Washington In less than a month, millions of Americans will be deciding who will move into the White House: Trump or Biden. The most important dates for the presidential election in the USA at a glance.
President Donald Trump (74) is running for a second term, his challenger is former Vice President and Democrat Joe Biden (77). The Republican Trump wants to continue to rule with Vice President Mike Pence (61), Biden in the event of an election victory with Senator Kamala Harris (55). In the event of an election victory, she would be the first woman and first black woman to hold the office of vice president. Here are the most important dates for voting at a glance.
October 15: Second TV debate between Trump and Biden (meanwhile canceled)
Trump and Biden should get together for the second TV duel from 03.00 CEST (October 16). Since Trump was infected with the corona virus, the debate should take place virtually. The President does not want to accept that. His election team suggested that the date be postponed by a week. The second duel has since been canceled.
October 22: Third TV debate between Trump and Biden (cancellation possible)
The final duel is scheduled in Nashville, Tennessee starting at 3:00 AM EDT (October 23). Trump’s electoral team would also like to postpone this date by a week.
November 3rd: presidential election
The polling stations in the different time zones will be open until the evening, So after Central European Time (CET) until the morning of November 4th. Some states have different time zones, which is why polling stations are open longer in some regions. Most of the polling stations in the states include:
Midnight CET (6 p.m. local time): Indiana and Kentucky
1 O ‘clock CET (7 p.m. local time): New Hampshire, South Carolina, Virginia, Vermont and Florida.
1:30 CET (7.30 p.m. local time): Ohio, West Virginia
2 O ‘clock CET: Alabama, Illinois, Mississippi, Missouri, Oklahoma, Tennesee (7 p.m. local time) Georgia, Connecticut, Delaware, District of Columbia, Maine, New Jersey, Maryland, Massachusetts, Pennsylvania, Rhode Island (8 p.m. local time)
2.30 a.m. MEZ (7.30pm local time): Arkansas
3 o’clock MEZ: Arizona, Kansas, South Dakota, Texas, Wyoming, Nebraska, Colordao, New Mexico (7pm local time), Louisiana, Michigan, Minnesota, Wisconsin (8pm local time) New York (9pm local time)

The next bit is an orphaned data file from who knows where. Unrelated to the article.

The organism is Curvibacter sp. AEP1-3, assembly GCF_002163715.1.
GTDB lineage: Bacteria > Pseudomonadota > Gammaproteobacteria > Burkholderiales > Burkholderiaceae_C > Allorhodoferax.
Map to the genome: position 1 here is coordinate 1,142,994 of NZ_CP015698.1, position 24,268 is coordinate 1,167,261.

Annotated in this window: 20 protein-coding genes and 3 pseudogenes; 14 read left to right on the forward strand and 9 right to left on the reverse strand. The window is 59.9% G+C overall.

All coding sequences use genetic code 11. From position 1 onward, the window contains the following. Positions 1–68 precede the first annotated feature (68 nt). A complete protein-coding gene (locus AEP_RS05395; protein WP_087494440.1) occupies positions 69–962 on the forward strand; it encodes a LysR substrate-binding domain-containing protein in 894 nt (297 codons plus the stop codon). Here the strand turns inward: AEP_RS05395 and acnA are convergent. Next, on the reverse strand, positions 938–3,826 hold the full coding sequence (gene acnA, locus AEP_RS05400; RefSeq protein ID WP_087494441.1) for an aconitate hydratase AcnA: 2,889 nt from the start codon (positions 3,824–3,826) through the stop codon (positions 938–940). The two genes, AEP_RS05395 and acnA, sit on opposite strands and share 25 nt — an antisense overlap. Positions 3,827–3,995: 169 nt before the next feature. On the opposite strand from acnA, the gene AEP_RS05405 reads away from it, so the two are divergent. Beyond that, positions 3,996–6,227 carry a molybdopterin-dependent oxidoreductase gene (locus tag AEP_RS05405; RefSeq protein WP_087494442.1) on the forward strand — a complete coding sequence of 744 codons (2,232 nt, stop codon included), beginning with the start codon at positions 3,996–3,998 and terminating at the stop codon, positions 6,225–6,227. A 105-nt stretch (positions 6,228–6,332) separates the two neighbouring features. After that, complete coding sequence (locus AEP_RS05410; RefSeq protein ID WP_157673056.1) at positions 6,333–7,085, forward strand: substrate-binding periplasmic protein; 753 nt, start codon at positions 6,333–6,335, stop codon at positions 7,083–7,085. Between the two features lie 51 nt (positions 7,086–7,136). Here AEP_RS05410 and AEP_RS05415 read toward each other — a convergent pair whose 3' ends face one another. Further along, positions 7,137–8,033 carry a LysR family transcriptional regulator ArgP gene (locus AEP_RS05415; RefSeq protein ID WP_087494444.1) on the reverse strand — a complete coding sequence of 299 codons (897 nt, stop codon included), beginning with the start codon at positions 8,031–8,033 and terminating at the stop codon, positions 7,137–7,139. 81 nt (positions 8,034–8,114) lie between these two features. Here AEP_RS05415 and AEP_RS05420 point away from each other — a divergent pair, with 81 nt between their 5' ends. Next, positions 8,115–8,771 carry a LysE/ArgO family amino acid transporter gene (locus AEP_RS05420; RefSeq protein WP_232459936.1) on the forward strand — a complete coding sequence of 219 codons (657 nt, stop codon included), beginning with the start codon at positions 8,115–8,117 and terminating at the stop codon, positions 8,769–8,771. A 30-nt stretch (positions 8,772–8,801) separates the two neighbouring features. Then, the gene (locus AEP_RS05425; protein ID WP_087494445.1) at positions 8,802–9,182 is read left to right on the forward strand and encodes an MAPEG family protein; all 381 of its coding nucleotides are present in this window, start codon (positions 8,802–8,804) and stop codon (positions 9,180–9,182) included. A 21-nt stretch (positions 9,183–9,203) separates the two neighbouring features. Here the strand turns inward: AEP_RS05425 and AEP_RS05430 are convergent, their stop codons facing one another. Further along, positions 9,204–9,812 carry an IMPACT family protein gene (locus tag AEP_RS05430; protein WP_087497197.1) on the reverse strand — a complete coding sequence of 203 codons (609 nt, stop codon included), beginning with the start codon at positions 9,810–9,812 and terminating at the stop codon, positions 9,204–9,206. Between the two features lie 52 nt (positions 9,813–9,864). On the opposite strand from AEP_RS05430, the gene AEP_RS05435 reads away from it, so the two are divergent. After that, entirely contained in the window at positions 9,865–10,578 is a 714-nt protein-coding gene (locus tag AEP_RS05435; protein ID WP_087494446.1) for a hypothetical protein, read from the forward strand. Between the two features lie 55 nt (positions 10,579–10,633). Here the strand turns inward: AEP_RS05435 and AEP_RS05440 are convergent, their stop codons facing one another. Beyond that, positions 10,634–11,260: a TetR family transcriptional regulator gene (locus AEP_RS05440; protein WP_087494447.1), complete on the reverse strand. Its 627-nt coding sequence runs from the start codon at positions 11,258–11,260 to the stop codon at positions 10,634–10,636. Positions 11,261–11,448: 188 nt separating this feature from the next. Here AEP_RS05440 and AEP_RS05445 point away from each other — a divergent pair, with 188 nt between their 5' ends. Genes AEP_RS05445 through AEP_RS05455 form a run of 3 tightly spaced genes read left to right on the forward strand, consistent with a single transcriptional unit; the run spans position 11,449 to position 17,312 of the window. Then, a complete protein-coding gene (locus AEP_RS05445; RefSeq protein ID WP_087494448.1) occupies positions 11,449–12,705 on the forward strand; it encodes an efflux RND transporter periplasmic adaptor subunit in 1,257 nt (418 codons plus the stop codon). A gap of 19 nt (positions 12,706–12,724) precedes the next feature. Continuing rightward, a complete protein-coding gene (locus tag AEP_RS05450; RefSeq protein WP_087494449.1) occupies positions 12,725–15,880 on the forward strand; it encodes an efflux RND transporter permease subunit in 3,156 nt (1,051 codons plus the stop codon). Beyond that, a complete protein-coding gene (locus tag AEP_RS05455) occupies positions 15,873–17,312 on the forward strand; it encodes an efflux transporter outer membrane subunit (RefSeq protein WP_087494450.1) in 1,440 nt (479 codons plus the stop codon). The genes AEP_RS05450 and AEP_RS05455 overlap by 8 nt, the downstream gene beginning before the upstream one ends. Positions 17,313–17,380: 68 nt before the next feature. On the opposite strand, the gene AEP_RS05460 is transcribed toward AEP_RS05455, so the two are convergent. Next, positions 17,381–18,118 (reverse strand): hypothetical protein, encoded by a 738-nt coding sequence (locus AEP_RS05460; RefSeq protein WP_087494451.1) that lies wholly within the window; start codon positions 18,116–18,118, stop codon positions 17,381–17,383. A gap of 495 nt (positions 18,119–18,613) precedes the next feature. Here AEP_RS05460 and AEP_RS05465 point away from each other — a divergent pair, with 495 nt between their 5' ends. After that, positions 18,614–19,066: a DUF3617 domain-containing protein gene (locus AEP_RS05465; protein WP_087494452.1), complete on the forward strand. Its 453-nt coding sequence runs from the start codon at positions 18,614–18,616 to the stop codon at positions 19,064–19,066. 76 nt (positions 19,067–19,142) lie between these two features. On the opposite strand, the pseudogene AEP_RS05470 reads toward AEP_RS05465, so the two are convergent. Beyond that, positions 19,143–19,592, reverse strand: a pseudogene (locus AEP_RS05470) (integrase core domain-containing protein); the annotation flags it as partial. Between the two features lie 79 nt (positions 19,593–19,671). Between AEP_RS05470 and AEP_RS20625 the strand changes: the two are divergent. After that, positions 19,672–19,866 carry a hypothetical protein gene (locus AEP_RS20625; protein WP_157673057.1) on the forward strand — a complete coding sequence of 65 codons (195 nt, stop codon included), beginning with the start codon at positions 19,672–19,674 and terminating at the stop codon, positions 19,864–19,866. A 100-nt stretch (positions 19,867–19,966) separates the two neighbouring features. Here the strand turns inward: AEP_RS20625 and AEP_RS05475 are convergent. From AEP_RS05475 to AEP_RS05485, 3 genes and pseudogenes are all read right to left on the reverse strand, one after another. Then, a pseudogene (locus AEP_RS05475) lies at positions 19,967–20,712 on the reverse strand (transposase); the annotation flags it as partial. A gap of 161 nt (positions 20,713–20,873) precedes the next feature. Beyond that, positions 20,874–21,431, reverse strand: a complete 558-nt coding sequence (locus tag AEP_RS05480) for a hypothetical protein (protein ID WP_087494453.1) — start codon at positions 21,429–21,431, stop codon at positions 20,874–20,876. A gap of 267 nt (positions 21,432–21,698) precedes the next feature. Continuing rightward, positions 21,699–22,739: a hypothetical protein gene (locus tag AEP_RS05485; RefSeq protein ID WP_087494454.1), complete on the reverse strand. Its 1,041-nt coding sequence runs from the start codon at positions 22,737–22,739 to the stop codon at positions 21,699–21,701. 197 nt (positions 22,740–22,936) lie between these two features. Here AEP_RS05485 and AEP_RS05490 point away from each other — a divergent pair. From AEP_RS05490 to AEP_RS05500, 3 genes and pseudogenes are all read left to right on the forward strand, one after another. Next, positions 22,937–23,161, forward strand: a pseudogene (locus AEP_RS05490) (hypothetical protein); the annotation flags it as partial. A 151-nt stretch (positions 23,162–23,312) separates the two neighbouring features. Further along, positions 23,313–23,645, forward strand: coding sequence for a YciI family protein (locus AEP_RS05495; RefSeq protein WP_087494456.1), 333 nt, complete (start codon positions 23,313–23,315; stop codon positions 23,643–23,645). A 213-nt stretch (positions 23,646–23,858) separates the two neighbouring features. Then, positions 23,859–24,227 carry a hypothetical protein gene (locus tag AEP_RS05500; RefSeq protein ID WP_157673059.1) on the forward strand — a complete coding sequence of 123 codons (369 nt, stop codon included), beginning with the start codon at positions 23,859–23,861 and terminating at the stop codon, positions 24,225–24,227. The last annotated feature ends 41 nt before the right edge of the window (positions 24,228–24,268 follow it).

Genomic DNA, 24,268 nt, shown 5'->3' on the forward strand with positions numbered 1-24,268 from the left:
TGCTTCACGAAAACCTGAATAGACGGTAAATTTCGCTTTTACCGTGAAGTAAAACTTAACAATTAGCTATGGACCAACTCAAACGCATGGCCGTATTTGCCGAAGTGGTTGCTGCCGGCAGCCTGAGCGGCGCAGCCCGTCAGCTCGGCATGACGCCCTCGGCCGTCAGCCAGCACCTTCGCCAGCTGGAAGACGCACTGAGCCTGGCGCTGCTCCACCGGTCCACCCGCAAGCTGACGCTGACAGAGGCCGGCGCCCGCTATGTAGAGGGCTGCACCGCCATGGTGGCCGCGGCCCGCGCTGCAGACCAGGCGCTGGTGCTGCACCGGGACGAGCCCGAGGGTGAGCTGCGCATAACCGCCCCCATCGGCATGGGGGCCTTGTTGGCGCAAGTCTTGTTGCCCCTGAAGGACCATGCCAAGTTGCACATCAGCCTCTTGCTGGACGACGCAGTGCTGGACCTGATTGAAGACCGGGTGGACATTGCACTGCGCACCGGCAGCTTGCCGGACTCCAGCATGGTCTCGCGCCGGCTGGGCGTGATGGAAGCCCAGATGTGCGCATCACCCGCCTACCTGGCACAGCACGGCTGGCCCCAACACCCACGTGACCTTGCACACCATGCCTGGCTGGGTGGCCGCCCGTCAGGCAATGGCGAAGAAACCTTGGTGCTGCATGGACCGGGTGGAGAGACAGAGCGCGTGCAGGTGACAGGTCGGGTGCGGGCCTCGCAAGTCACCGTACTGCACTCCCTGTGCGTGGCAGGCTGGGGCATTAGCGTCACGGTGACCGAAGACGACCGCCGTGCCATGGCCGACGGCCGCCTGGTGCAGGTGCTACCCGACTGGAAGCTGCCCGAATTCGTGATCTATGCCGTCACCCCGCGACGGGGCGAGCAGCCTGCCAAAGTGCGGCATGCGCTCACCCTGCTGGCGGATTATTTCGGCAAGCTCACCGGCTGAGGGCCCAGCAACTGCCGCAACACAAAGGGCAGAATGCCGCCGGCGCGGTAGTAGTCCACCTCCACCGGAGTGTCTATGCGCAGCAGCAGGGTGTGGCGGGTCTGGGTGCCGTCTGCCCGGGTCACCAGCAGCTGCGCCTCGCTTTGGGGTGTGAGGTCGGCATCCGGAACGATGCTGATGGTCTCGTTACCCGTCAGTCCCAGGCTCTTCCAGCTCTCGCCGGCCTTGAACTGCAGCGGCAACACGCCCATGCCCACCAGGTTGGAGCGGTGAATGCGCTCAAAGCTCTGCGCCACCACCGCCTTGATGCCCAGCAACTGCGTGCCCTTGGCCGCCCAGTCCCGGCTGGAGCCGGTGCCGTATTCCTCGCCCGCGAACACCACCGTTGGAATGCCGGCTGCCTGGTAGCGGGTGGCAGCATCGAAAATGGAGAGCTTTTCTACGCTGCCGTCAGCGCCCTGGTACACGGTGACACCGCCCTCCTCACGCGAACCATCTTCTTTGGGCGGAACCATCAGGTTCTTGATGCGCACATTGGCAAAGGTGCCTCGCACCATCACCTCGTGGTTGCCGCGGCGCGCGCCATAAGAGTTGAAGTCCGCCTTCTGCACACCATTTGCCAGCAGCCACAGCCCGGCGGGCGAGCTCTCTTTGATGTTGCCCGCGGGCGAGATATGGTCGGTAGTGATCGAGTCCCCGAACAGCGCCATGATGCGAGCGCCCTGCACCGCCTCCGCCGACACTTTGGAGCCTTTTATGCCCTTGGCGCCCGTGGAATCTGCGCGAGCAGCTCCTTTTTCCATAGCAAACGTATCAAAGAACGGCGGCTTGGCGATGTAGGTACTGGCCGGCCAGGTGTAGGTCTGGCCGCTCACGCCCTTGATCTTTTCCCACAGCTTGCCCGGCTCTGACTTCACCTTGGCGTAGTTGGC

4 o’clock CET: Nevada (7 p.m. local time), Montana, Utah (8 p.m. local time), Iowa (9 p.m. local time)
5 o’clock CET: North Dakota, (9 p.m. local time), Oregon, California, Idaho, Washington (8 p.m. local time), Hawaii (6 p.m. local time)
6 o’clock CIT: Alaska (8 pm local time)
In the past presidential elections, the winner was usually determined on election night. However, experts assume that this year, because of the pandemic, significantly more people will vote by postal vote. Therefore, the counting of votes could be significantly delayed – by a few days or even longer.
December 14th: The election winner is formally elected by the electors
The number of electors in a state corresponds to the number of US senators and congressmen sent from there and is thus roughly based on the number of inhabitants. The electorate will vote 41 days after the presidential election, this year on December 14th. They are guided by the result in their state – in many states the electors would otherwise face a penalty. In order to become president, a candidate must win at least 270 votes.
January 6, 2021 – Announced in Congress
The start date for the new congress is therefore January 3rd. On January 6, the US Congress will officially announce who will be the next President and Vice President at a joint session of the two chambers of parliament from 7:00 p.m. CET.
January 20, 2021: Swearing-in and assumption of office of the election winner
The new president will then take his oath of office (“inauguration”) on January 20 at a festive ceremony in front of the Capitol in Washington from 6:00 p.m. CET.